MOSCOW (BLOOMBERG) - Three Russian journalists who were murdered while on assignment in the Central African Republic were probing the activities of a mercenary group linked to an ally of President Vladimir Putin, according to the exiled oil tycoon who funded their trip.
Orkhan Dzhemal, Kirill Radchenko and Alexander Rastorguev were "on an investigation into Russian private mercenaries, in particular the Wagner group," said Mikhail Khodorkovsky, the former Yukos Oil chief and Kremlin critic, who added that they were working with an investigative news organisation that he funds.
"These were brave men who were not prepared simply to collect documentary material, but wanted to 'feel' it in the palms of their hands," Khodorkovsky said in a statement on his website.
According to three people familiar with the matter, Wagner is controlled by Yevgeny Prigozhin, known as "Putin's Cook" because one of his companies, Concord Management, provides food services to the Kremlin.
Prigozhin, who has known Putin since the 1990s, denies any link to the shadowy military contractor that maintains a training camp at a commando base in southern Russia and deploys mercenaries to eastern Ukraine and Syria.
The journalists were killed on Monday near the town of Sibut, 300km north of the CAR's capital, Bangui, according to local reports, the Russian Foreign Ministry said in a statement.
Their bodies were brought to the capital and Russian diplomats are working with CAR officials to find out what happened, according to the statement.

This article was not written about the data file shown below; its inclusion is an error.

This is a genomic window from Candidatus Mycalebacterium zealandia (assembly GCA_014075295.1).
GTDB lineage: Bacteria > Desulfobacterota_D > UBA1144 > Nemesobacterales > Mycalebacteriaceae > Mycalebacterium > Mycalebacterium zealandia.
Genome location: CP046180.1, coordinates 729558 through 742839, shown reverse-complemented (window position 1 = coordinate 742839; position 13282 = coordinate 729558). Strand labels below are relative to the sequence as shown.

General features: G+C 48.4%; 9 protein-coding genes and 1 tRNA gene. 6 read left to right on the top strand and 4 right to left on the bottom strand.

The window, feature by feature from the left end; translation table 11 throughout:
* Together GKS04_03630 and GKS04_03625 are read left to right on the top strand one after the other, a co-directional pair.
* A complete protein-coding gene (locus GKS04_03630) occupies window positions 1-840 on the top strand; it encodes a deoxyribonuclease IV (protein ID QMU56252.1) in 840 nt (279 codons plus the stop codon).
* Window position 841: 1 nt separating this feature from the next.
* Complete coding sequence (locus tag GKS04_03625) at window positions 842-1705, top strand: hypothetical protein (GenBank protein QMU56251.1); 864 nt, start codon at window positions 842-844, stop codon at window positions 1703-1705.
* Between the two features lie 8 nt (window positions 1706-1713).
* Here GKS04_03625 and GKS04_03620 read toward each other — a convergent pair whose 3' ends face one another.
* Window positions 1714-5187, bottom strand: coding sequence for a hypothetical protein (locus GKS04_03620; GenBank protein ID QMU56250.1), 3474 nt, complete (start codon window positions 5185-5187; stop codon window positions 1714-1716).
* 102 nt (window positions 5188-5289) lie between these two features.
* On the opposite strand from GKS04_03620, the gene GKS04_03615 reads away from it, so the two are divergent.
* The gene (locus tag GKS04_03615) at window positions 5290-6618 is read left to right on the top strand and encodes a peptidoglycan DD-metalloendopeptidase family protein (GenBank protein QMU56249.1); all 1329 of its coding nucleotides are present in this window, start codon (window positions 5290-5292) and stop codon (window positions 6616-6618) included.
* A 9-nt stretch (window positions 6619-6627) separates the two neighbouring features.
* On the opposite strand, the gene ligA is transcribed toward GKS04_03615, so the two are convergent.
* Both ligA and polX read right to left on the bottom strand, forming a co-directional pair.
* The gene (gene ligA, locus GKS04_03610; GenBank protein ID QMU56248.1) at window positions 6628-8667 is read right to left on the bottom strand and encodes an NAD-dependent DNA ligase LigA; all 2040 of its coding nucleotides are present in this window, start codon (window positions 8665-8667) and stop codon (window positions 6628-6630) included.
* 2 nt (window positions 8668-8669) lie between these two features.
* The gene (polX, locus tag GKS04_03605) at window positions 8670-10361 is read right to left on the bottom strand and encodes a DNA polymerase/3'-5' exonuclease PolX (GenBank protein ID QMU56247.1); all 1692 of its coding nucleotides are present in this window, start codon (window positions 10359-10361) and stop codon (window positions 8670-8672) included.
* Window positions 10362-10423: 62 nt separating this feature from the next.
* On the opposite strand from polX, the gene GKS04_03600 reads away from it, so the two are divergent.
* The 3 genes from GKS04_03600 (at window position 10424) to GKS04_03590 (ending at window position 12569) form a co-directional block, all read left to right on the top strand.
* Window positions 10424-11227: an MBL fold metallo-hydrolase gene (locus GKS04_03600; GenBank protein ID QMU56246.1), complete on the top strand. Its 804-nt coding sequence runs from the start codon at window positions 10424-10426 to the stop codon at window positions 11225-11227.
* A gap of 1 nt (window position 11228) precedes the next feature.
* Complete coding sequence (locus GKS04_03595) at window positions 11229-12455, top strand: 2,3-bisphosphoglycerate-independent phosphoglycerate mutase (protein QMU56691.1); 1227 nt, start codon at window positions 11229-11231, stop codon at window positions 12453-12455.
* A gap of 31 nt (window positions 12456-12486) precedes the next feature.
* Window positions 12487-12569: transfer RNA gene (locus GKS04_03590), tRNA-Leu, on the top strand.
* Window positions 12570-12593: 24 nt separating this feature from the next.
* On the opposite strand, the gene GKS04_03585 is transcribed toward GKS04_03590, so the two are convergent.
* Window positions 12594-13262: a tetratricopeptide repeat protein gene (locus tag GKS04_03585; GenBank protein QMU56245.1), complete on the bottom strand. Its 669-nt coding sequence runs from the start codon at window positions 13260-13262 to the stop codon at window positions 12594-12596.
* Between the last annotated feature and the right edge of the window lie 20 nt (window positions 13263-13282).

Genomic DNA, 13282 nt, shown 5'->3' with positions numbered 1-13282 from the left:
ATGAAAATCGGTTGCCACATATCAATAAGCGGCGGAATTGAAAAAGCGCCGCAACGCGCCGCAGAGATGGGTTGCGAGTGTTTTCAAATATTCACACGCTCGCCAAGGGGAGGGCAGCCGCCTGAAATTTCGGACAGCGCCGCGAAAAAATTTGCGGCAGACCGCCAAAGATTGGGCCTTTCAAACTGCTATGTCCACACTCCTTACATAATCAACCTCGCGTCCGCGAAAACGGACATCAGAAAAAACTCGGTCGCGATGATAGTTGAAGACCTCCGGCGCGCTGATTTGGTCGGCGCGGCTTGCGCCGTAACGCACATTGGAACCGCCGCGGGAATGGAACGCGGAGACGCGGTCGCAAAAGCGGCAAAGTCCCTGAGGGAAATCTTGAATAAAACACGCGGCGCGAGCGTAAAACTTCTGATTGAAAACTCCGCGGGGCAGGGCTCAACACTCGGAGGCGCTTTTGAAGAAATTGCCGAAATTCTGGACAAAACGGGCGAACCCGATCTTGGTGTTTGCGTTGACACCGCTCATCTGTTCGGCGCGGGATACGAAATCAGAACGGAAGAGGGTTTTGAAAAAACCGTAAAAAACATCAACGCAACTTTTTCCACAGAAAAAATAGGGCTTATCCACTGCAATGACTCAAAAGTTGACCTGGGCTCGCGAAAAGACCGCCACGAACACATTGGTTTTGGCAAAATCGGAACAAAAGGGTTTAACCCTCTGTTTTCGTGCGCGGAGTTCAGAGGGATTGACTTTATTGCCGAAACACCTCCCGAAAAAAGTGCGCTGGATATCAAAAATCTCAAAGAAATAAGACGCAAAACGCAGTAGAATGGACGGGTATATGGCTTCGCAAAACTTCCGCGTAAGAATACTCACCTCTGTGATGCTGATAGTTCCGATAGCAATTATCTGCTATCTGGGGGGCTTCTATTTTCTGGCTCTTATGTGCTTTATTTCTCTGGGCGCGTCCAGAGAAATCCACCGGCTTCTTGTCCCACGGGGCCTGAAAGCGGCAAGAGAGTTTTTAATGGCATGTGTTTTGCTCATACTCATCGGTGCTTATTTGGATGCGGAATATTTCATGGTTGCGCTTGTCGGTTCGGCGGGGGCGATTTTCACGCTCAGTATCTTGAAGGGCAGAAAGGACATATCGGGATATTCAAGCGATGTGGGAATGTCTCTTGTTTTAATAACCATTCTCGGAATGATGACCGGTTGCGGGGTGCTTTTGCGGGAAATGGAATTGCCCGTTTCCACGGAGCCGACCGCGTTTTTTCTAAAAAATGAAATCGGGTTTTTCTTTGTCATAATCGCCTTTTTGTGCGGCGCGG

The three men visited a base used by Russian mercenaries near Sibut on Sunday, the day after they arrived in the country, said Anastasia Gorshkova, deputy editor of the Investigation Control Centre that's funded by Khodorkovsky.
Guards refused entry, copied their identification documents and told the journalists to seek permission to film from the CAR government in Bangui, she said.
They were travelling at night on Monday from the capital to meet a United Nations contact when an unidentified group of people shot at their vehicle near Sibut and killed them, she said.
Russian Foreign Ministry spokeswoman Maria Zakharova confirmed the presence of military and civilian instructors in the CAR in a Facebook post, but said the journalists died far from where the advisers are located.
Russia said in March that it sent a consignment of small arms as well as five military and 170 civilian instructors to train CAR forces with the consent of the UN Security Council, which imposed an arms embargo in 2013 after the African nation's ruler was overthrown by rebel groups.
It is also "exploring the possibilities" of developing the CAR's mineral resources, according to the Foreign Ministry in Moscow.
In what the UN ranks as the world's poorest country, where most state institutions crumbled after the coup, President Faustin-Archange Touadera governs with support from a UN peacekeeping mission of 14,000 personnel who face a near impossible task of shielding civilians from armed groups roaming the countryside.
Prigozhin and three of his companies were named in a February indictment by Special Counsel Robert Mueller, which said he was one of 13 Russian citizens involved in a yearslong multimillion-dollar conspiracy aimed at undermining Democratic Party candidate Hillary Clinton while supporting her rival Bernie Sanders and Republican contender Donald Trump via social media, fake rallies and other methods.
The companies included the Internet Research Agency that has been accused of running a vast troll operation designed to sow discord in the 2016 US presidential election.
Prigozhin has denied any wrongdoing.
In 2016, he was sanctioned by the US Treasury, which said he has "extensive business dealings" with the Russian Defence Ministry.